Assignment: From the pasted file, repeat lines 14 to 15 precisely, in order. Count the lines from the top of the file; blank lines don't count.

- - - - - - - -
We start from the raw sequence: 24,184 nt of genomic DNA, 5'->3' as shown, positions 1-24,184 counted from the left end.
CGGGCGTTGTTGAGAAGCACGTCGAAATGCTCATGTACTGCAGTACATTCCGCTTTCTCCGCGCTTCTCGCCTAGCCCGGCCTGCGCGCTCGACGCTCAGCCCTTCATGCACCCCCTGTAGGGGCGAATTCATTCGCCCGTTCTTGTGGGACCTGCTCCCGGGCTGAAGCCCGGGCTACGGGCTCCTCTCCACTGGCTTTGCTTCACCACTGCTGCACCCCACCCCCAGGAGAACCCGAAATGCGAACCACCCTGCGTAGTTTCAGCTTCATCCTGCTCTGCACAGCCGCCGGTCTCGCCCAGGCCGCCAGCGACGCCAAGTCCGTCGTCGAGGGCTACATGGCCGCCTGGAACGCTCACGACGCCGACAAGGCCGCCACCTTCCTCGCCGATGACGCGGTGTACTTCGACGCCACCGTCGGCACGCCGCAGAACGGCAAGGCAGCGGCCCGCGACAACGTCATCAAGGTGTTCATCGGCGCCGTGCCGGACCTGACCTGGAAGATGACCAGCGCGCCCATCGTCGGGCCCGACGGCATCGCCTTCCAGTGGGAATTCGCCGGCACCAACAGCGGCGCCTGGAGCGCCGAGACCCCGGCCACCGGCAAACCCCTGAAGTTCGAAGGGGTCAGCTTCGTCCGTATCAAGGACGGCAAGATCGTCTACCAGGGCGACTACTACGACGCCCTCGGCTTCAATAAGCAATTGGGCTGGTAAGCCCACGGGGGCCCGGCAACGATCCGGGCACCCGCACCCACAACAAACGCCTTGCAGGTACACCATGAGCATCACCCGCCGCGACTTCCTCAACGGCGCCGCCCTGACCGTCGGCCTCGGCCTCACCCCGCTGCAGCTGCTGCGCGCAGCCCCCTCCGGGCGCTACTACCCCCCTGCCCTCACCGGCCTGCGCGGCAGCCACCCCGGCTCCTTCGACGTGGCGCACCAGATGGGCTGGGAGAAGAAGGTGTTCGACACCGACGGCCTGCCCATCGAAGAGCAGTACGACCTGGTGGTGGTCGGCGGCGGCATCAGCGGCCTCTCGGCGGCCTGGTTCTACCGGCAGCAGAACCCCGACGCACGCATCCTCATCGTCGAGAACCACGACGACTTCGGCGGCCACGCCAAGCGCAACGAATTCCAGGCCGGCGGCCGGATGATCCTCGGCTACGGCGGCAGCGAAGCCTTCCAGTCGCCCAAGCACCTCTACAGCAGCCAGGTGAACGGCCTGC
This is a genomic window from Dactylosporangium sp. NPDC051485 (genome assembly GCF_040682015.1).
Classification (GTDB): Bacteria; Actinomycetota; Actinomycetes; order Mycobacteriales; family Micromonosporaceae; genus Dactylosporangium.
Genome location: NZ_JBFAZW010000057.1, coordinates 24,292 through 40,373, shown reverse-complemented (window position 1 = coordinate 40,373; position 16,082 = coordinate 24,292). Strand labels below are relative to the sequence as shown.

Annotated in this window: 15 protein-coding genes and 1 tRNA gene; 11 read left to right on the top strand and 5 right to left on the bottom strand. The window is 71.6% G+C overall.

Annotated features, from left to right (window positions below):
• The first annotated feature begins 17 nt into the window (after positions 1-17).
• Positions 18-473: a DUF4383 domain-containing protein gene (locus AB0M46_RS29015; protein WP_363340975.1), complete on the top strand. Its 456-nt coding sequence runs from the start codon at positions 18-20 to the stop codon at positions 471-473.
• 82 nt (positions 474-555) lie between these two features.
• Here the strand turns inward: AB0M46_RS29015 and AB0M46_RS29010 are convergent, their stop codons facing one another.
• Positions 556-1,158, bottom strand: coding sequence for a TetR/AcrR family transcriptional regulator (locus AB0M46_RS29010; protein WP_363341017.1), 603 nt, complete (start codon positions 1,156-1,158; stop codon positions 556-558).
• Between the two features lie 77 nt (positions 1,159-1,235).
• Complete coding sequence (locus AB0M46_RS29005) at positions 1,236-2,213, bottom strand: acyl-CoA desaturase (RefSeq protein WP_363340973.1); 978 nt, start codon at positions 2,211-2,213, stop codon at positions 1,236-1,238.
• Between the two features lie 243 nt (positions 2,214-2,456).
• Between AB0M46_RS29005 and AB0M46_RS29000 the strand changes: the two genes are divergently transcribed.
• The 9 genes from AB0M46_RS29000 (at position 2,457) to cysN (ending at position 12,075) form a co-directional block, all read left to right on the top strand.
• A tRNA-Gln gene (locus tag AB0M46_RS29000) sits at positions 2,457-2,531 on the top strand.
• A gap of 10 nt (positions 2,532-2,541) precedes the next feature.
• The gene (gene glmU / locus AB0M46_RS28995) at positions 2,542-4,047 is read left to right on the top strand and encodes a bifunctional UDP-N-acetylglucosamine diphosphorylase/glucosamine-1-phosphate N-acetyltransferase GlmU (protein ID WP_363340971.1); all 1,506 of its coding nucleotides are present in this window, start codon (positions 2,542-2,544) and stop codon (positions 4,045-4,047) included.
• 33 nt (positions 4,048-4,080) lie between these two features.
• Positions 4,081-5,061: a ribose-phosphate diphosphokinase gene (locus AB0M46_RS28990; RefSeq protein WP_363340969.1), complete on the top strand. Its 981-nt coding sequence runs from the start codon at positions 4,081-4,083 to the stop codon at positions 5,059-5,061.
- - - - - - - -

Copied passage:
• Complete coding sequence (locus AB0M46_RS29005) at positions 1,236-2,213, bottom strand: acyl-CoA desaturase (RefSeq protein WP_363340973.1); 978 nt, start codon at positions 2,211-2,213, stop codon at positions 1,236-1,238.
• Between the two features lie 243 nt (positions 2,214-2,456).